UKHeliBob

Do you really want/need to put the array row whose voltage matches the input into a second array ?  Surely you just need the corresponding value from the correct column in a variable then read the next sensor and do the same for the next voltage reading until you have done all 4, then you can print the variables,

Good luck with the assignment
Please do not send me PMs asking for help.  Post in the forum then everyone will benefit from seeing the questions and answers.

Robin2

The line in your code "Wind_Speed_array = main_array[raw_WindSpeed];"  seems to me to be trying to index into an array using a floating point number (the raw windspeed) as the index.

I am surprised that floating point numbers can index an array. However even if they can there is a world of difference between picking out a row in an array with an index number (e.g. 5 for row 5 etc) and finding a row that has a value in a particular cell.

I think you need a loop that iterates through each row of the main array and which stops when it finds one with the correct windspeed. And picking up the point made by SEMBAZURU you will probably need to check for values that are greater than or less than your detected value because finding an exact match would be very unlikely.

...R
Two or three hours spent thinking and reading documentation solves most programming problems.

AWOL

#4
Apr 08, 2013, 10:49 am Last Edit: Apr 08, 2013, 10:57 am by AWOL Reason: 1
Code: [Select]
float WindSpeed = 1;
float WindDirection = 2;
float Temp = 3;
float BarometricPressure = 4;
...
float raw_WindSpeed;
float raw_WindDirection;
float raw_Temp;
float raw_BarometricPressure;
...
void setup()
{
 Serial.begin(9600);
 pinMode(WindSpeed,INPUT);
 pinMode(WindDirection,INPUT);
 pinMode(Temp,INPUT);
 pinMode(BarometricPressure,INPUT);
...
void loop()
{
raw_WindSpeed = analogRead(WindSpeed);
raw_WindDirection = analogRead(WindDirection);
raw_Temp = analogRead(Temp);
raw_BarometricPressure = analogRead(BarometricPressure)

It's difficult to imagine so many wrong things in such a small amount of code.

Pin numbers should normally be constant, and certainly of an integer datatype, preferably "byte".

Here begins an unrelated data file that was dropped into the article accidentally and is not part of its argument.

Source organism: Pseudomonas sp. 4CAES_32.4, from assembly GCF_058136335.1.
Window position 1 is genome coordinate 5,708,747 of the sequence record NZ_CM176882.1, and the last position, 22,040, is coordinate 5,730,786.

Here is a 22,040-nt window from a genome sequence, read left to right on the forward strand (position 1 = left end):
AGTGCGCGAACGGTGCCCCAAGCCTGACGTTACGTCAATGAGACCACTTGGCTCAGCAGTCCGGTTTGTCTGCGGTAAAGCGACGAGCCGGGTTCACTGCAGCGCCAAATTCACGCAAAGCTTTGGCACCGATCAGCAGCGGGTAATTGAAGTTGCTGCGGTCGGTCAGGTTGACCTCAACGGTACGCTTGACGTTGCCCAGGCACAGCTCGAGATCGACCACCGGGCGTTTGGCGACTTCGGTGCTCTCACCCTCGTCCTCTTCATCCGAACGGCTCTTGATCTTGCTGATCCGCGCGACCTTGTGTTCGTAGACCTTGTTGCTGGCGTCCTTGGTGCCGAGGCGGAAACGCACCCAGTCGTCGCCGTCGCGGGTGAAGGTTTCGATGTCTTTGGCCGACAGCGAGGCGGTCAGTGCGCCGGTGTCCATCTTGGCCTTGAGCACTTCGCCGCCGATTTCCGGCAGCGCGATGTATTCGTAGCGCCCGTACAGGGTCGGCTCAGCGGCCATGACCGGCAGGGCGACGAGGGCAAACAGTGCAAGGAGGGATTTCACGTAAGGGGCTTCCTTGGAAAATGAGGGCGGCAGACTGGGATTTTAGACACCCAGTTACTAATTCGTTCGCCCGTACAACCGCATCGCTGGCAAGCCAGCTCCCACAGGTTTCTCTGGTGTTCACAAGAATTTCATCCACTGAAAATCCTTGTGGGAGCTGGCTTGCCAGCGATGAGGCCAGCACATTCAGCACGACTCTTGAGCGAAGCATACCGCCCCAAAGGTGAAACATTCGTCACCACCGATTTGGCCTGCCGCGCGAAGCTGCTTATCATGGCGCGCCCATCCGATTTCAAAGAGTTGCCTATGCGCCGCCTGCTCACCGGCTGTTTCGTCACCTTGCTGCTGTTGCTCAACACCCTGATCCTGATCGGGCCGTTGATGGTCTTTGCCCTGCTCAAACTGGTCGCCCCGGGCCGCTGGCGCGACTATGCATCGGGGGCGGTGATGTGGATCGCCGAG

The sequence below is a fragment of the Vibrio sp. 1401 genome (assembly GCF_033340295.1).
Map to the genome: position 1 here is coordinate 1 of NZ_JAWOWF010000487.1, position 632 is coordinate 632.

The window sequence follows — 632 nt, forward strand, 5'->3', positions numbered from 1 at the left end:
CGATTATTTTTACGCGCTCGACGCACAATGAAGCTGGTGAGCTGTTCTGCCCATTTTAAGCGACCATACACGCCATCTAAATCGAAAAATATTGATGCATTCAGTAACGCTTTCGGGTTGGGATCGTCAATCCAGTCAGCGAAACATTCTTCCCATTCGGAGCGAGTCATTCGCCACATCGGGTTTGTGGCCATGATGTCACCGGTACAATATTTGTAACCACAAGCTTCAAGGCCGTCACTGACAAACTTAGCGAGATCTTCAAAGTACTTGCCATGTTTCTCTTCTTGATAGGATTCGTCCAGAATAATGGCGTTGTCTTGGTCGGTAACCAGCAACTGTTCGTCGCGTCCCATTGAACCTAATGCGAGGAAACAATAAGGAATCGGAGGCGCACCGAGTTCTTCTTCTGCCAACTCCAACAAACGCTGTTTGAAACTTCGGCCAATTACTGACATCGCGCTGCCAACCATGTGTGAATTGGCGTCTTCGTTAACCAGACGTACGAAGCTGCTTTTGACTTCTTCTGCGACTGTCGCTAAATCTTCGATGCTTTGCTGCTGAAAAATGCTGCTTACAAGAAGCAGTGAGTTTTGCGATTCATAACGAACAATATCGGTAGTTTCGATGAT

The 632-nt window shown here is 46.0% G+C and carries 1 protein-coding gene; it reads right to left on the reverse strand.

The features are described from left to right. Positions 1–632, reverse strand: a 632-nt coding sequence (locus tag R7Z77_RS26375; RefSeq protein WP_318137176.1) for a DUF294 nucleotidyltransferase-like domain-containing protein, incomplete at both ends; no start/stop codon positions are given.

They're used as analogue inputs, so the pinMode is irrelevant.
analogRead returns an integer, not a float.

PaulS

Quote
You don't need to set the analog inputs as INPUT when doing an analog read.

And, in fact, you can't set the mode of the analog pins. They are INPUT only.
The art of getting good answers lies in asking good questions.

Sembazuru


Quote
You don't need to set the analog inputs as INPUT when doing an analog read.

And, in fact, you can't set the mode of the analog pins. They are INPUT only.



Depending on the uP on the Arduino, yes and no. On my UNOr3 I can use my analog pins as digital I/O using pinMode, digitalRead, and digitalWrite. I haven't yet tried to confuse my poor little ATmega328 by trying to get an ADC value off of a digital I/O pin... I'm not sure about the other uPs on various different Arduinos and clones though, I'd double check the schematic for the Arduino and the datasheet for the uP before trying though. The OP never mentions which Arduino model he/she (I'm not sure of the gender from the handle, and no gender is set in the user profile) is trying to use.
http://www.catb.org/jargon/html/I/I-didn-t-change-anything-.html

PaulS

Quote
On my UNOr3 I can use my analog pins as digital I/O using pinMode, digitalRead, and digitalWrite.

And you can set the mode of the digital pin. But, you can not set the mode of the analog pin. That is hardwired to INPUT.
The art of getting good answers lies in asking good questions.

Sembazuru


Quote
On my UNOr3 I can use my analog pins as digital I/O using pinMode, digitalRead, and digitalWrite.

And you can set the mode of the digital pin. But, you can not set the mode of the analog pin. That is hardwired to INPUT.


Heh... I think we have a context/semantic issue here. I was saying that I can use the pin that is labeled A0 on my UNOr3 board as D14. It is the same physical connection on the Arduino, thus the same pin on the ATmega328. Yes, the ArduinoIDE references them differently making it appear as separate pins, but depending on the target uP A0 and D14 may or may not be the same physical pin. I think my words for what you were saying would be "... you can set the mode of the digital use of a pin. But you can not set the mode of the analog use of an ADC pin." Do you find that a reasonable re-statement of your statement?

The OP seemed to mistakenly think they needed to set a pin as an input whether or not it was analog or digital. (And then set digital 1-4 as inputs instead of the intended, but incorrect, analog 1-4.) A common mistake for a beginner. I suspect they have learned the error of their ways by this point in the thread. ;)
http://www.catb.org/jargon/html/I/I-didn-t-change-anything-.html

PaulS

Quote
Do you find that a reasonable re-statement of your statement?

Yes.

Quote
I suspect they have learned the error of their ways by this point in the thread.

Hope strings eternal.
The art of getting good answers lies in asking good questions.

Sembazuru


<SNIP>
analogRead returns an integer, not a float.


@AWOL
  Good catch on the analogRead(), I had forgotten (brain-fart on my part) about that.

@Kpellu2
  The analogRead() returns an integer in the range of 0-1023 on the default 10bit ADC mode. (You don't mention which Arduino you are using, so we don't know if there is a 12bit ADC mode for the analog pins you are using, but as I remember Arduinos default to 10bit even if 12bit is there. This is important because the range of 12bit ADCs is 0-4095.) Your code would need to translate the ADC count value to a voltage level with some simple proportional arithmetic.
http://www.catb.org/jargon/html/I/I-didn-t-change-anything-.html